Regular maintenance can greatly extend the life of your asphalt driveway.
The asphalt commonly used to pave blacktop driveways is more flexible than concrete, but it is vulnerable to the effects of water seepage and temperature change and needs periodic maintenance, repair and sealing.
Blacktop maintenance and repair jobs are best done in warm or, better still, hot weather. Heat makes asphalt more malleable, and helps it to set rapidly and form a better bond.
Always check the manufacturer's directions before using patching materials and sealers. For cleanup, many sealers are water-washable. Others require mineral spirits. Before each job, be sure to sweep the surface clean of dirt and debris.
Seal Surface Every Few Years
To protect a blacktop driveway, repair hairline cracks or restore its appearance after repair work, treat it with petroleum-based asphalt or coal-tar sealer available at hardware, home or building supply centers. Sealing should be done every two or three years.
Ready-to-pour sealers are sold in five-gallon pails, enough to cover up to 400 square feet of driveway. Pour enough sealer to coat about four square feet. Spread it with a long-handled broom-squeegee, which is available where sealer is sold. Repeat until the entire driveway is sealed. It's important to stay off the sealed driveway for at least 24 hours.
Some manufacturers recommend applying a second coat of sealer within 48 hours. But check the label directions first, because applying too much sealer can cause the driveway to become overly slick. Some sealers contain sand to provide more traction.
Repair wider cracks, small holes and depressions as soon as they appear; otherwise, water can collect in them and freeze, further damaging your drive.
Seal cracks up to 1/2-inch wide with driveway crack filler sold in caulking-gun cartridges. First, clean out loose debris with a wire brush. If the crack is deeper than 1/4-inch, partially fill it with sand and then apply crack filler from a caulking gun. Use a trowel or putty knife to smooth and level the patch. Don't overfill the crack.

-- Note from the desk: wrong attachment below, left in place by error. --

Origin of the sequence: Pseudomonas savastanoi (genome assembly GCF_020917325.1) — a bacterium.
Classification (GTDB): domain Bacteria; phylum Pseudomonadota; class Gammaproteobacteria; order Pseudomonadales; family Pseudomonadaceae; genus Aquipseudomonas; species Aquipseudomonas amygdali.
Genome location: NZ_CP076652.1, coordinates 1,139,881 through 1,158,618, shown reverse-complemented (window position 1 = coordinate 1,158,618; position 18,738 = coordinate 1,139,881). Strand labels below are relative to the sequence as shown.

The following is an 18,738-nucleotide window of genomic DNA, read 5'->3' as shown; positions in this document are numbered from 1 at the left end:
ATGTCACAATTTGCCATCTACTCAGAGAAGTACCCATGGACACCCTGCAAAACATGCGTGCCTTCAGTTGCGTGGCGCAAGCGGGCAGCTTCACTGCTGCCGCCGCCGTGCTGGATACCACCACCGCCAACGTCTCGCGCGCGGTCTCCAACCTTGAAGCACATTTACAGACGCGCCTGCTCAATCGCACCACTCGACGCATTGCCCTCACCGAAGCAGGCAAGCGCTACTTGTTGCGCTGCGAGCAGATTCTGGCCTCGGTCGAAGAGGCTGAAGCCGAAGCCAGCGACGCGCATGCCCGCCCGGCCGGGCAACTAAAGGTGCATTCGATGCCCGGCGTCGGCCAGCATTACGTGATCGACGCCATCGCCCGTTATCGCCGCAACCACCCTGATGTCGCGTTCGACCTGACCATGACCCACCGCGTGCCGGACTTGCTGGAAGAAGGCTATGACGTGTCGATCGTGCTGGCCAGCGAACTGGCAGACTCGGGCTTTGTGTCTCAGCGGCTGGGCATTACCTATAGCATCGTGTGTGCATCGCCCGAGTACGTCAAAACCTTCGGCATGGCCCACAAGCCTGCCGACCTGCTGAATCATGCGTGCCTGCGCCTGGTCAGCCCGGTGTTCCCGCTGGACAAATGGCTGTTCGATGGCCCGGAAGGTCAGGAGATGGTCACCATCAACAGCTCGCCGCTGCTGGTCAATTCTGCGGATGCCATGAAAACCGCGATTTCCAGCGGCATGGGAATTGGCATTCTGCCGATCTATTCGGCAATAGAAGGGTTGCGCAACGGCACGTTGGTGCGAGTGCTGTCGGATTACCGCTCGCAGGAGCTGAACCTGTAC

Repair wider cracks with a sand and sealer mix. In an aluminum pie pan, mix sand and blacktop sealer to a putty-like consistency. Use a trowel to pack the paste into the crack and smooth it flush with the driveway surface. If the paste settles, add more as needed to level the patch.
Repairing More Extensive Damage
Patch small holes, potholes and very wide cracks with cold-mix asphalt patching material.
If the damage is extensive, have a professional repair it with a hot-mix asphalt patch, which must be heated and applied in molten form. Otherwise, use a cold-mix asphalt patching material, which is sold in ready-to-use 60-pound bags at home centers and lumberyards.
* Dig out loose paving to a depth of six inches and remove the debris. Fill the opening with crushed rock and tamp it down with a sledgehammer, 4 by 4 or a rented square-head tamper. Leave enough space for the patching material. Lightly coat the repair area with asphalt sealer.
* Ladle the patching mix into the opening in one-inch layers with a trowel. Tamp each layer down as you did the crushed rock. Prod with the trowel tip to remove any air bubbles. If the patching compacts below the surface, add more and tamp again.
* Sprinkle sand on the patch. Then slowly drive a car back and forth over the patch until it is level with the driveway surface.
* To protect the patch from water damage, coat it with blacktop sealer or seal the entire driveway to avoid a patchwork appearance.